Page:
MTU Aero Engines, Munich, which develops, produces and supplies components for civil and military aircraft engines (as well as for power generation gas turbines), is a primary supplier to US manufacturer, Pratt & Whitney, whose PW1100G-JM geared turbofan (GTF) engine is one option for powering the new Airbus A320neo jetliner.
MTU is always researching innovative materials and production processes to achieve benefits in cost, weight and function, while maintaining safety. The approach is essential in the aerospace industry, with primes looking to increase significantly the efficiency of next-generation aircraft. Airbus, for example, is aiming at a 15 per cent reduction in fuel consumption for the A320neo compared with its predecessor.
The Munich company, which currently operates seven additive manufacturing (AM) machines from EOS, has started using them for series production of nickel alloy borescope bosses. They form part of the turbine housing for the A320neo’s GTF engine and allow the blading to be inspected at intervals for wear and damage using an endoscope, which in the aerospace sector is termed a borescope.
Previously, the bosses were cast, or milled from solid. It was the cost advantages of using EOS technology that was the decisive factor in adopting AM for this application, both in the development stages and in production. The Pratt & Whitney PW1100G-JM is the first aero engine to be equipped with borescope bosses produced by additive manufacturing.
The components are built layer by layer from nickel alloy powder that is melted by laser and allowed to harden so that each layer fuses to the one below. The method was originally used for rapid manufacturing of prototypes but is increasingly used for manufacturing components in significant quantities.
Advantages of the process include more design freedom as well as the possibility of using a wide range of raw materials, from light, flame retardant plastics to a variety of metals. Production requires less material and the tool-free manufacturing process considerably reduces lead-times.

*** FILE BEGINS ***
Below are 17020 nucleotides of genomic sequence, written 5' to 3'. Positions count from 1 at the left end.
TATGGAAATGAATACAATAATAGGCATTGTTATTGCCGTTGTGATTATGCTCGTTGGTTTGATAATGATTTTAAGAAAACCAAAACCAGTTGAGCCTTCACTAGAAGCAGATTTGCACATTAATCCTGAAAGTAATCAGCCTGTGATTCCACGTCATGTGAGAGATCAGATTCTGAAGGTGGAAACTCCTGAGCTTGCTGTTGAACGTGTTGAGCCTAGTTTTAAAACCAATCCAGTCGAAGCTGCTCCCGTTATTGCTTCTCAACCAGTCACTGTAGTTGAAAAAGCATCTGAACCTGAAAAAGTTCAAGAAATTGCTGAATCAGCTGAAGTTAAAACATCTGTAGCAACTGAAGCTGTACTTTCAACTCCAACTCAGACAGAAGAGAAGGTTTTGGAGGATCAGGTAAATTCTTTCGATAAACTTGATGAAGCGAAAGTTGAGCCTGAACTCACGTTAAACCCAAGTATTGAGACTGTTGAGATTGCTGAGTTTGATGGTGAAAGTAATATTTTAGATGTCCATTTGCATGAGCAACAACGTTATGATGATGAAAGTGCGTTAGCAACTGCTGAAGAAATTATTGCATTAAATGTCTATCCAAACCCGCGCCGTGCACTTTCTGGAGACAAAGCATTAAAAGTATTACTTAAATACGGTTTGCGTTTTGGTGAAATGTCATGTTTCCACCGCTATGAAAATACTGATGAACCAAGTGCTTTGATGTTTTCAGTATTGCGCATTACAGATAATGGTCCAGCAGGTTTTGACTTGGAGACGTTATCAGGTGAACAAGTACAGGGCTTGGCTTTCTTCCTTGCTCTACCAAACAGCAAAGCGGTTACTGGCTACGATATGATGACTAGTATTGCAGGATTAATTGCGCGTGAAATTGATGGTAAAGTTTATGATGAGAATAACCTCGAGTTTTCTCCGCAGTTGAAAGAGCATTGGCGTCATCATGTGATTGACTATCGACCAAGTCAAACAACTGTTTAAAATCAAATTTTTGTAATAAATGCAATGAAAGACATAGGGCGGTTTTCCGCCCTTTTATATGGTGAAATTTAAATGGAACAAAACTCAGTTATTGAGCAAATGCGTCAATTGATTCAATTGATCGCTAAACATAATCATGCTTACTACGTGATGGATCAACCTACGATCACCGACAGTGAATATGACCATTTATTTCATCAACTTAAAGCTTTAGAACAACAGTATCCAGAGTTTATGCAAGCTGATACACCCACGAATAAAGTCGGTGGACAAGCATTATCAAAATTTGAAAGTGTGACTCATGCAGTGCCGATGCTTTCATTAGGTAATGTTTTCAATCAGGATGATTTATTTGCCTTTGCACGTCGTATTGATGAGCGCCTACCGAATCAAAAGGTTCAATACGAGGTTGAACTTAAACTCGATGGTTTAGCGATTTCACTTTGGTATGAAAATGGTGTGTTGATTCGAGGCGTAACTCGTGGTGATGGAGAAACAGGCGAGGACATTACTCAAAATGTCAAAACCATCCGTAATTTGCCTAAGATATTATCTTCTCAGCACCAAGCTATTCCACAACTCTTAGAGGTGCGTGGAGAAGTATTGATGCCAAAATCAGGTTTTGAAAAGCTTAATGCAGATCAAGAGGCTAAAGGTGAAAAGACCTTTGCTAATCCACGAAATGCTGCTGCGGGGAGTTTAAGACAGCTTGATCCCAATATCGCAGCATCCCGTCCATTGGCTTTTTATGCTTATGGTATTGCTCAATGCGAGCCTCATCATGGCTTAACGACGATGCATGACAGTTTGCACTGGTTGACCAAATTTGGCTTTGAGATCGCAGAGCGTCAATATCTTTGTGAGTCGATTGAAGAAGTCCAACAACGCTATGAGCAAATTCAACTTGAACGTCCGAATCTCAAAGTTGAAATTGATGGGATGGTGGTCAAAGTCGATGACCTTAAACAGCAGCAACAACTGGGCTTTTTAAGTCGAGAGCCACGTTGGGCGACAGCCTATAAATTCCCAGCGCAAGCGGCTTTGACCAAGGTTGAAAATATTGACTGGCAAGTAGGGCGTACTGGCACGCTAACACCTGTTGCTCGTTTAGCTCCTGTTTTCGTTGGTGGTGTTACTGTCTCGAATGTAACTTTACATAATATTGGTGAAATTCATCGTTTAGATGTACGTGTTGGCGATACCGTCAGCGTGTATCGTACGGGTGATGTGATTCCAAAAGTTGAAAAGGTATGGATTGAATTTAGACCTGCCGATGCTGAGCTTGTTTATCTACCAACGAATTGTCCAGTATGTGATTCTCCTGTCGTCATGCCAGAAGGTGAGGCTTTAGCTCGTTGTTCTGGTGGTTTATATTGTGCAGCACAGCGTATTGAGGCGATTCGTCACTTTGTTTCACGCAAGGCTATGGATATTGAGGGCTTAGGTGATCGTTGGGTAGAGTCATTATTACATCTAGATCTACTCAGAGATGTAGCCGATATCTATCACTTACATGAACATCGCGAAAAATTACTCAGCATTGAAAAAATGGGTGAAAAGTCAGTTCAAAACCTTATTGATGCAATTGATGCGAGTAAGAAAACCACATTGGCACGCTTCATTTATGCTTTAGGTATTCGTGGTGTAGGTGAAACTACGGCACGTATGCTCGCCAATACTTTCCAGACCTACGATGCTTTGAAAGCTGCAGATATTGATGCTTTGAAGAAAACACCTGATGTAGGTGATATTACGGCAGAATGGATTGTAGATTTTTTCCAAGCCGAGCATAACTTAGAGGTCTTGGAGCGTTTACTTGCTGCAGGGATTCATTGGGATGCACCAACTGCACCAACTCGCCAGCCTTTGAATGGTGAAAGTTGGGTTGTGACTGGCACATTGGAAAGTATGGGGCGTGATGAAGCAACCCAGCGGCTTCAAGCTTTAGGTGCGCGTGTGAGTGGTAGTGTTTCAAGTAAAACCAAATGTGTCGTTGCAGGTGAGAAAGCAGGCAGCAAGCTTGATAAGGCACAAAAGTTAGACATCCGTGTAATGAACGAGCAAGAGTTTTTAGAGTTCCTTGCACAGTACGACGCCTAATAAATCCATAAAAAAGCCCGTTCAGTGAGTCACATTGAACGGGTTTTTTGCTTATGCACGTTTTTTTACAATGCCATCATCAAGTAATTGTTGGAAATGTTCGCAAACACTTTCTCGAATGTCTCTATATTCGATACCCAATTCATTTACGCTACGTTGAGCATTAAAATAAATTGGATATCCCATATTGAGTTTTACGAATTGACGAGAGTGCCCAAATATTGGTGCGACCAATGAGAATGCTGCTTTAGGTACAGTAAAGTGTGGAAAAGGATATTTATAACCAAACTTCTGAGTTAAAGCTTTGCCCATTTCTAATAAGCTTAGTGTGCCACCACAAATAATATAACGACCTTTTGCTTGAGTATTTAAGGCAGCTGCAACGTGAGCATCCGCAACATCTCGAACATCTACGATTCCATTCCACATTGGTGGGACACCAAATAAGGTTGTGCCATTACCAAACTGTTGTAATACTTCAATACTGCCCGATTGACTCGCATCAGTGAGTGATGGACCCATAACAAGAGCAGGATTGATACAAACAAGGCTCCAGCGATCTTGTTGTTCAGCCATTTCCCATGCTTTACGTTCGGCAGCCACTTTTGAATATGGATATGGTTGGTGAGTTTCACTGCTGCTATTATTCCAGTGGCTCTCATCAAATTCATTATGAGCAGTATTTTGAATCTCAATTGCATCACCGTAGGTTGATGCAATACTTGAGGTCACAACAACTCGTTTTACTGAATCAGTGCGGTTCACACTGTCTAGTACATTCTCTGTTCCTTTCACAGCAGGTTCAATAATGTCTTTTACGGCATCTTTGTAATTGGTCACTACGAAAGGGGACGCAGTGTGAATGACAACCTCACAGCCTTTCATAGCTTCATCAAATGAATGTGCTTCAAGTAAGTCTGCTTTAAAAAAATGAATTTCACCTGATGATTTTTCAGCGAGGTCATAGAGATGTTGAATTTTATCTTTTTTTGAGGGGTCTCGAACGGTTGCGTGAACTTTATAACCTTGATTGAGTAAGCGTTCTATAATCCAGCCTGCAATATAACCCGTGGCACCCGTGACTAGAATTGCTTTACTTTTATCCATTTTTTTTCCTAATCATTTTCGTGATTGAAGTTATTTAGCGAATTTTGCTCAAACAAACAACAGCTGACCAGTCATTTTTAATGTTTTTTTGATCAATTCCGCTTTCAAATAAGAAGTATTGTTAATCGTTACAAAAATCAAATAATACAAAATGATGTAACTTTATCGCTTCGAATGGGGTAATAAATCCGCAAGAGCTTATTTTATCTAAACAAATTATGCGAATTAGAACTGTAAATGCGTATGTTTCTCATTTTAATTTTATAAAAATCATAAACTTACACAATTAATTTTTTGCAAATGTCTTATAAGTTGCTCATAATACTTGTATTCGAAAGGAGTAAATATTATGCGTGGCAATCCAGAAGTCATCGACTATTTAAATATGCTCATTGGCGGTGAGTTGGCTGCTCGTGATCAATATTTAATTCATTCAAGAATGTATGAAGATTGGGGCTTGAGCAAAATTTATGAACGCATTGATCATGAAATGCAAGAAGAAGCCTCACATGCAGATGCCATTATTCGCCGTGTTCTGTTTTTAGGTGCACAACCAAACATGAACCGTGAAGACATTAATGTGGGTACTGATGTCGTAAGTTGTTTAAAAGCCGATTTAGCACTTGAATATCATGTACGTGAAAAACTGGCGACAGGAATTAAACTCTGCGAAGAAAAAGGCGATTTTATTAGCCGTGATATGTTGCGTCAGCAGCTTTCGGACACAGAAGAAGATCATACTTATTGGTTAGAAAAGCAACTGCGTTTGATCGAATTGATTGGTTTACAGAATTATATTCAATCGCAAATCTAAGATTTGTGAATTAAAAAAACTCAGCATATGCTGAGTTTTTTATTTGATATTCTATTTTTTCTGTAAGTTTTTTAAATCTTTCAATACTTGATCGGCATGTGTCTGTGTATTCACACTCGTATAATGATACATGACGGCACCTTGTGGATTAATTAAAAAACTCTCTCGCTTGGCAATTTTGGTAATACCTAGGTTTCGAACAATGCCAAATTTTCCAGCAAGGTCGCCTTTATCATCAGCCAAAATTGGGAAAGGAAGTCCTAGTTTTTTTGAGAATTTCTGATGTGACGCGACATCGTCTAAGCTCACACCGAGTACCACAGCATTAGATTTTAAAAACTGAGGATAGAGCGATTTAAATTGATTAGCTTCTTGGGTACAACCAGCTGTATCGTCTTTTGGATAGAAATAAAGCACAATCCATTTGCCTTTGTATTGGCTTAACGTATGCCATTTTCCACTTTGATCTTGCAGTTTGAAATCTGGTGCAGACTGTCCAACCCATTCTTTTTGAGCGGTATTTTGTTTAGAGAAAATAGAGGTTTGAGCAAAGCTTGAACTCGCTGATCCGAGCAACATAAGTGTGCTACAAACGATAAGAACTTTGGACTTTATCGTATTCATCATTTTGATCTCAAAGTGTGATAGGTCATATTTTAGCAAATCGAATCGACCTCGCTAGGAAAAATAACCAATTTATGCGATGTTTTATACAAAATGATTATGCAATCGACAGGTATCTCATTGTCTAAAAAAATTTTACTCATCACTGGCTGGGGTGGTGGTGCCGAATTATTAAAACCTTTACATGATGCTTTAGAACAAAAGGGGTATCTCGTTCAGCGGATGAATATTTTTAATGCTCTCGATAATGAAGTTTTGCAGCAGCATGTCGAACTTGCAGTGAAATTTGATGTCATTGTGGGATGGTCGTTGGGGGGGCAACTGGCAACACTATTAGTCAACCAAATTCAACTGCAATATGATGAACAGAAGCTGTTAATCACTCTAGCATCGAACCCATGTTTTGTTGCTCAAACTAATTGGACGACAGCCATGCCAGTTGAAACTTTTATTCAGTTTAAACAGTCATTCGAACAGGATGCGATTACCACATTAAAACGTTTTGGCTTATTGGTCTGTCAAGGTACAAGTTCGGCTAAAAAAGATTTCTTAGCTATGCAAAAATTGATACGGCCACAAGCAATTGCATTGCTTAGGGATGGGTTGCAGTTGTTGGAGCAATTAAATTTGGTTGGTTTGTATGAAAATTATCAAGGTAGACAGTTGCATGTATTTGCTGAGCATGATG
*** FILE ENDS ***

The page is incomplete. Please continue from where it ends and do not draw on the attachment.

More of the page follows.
Preparations for series production of the borescope bosses at MTU have now begun. Sixteen parts per build are envisaged, totalling up to 2,000 parts per year. The percentage cost saving compared to previously established manufacturing processes is expected to be in double figures and the quality level is already high. MTU and EOS are working together to optimise the finish of the component surface.
As MTU is a producer of raw materials, the company was able to develop a new process chain, which has been integrated into the manufacturing system. It is underpinned by a control system specifically developed by MTU. Online monitoring captures each individual production step and layer. In addition, new quality assurance procedures were introduced, such as optical tomography. The German Federal Aviation Authority has certified the EOS manufacturing platform.
Dr Karl-Heinz Dusel, Director of Rapid Technologies at MTU said, “About ten years ago, we began using AM to produce tools and development components. To optimise utilisation of the capacity, we went in search of further areas where we could apply the technology.
"The borescope bosses for the low-pressure turbines of the A320neo’s GTF engine were ideal for AM. They are small components riveted to the turbine housing that create openings to allow technicians to check the condition of turbine blades inside the engine.
“We see a lot of potential for the manufacture of further series components for aero engine construction, such as bearing housings and turbine airfoils, both of which need to meet the highest demands in terms of safety and reliability.”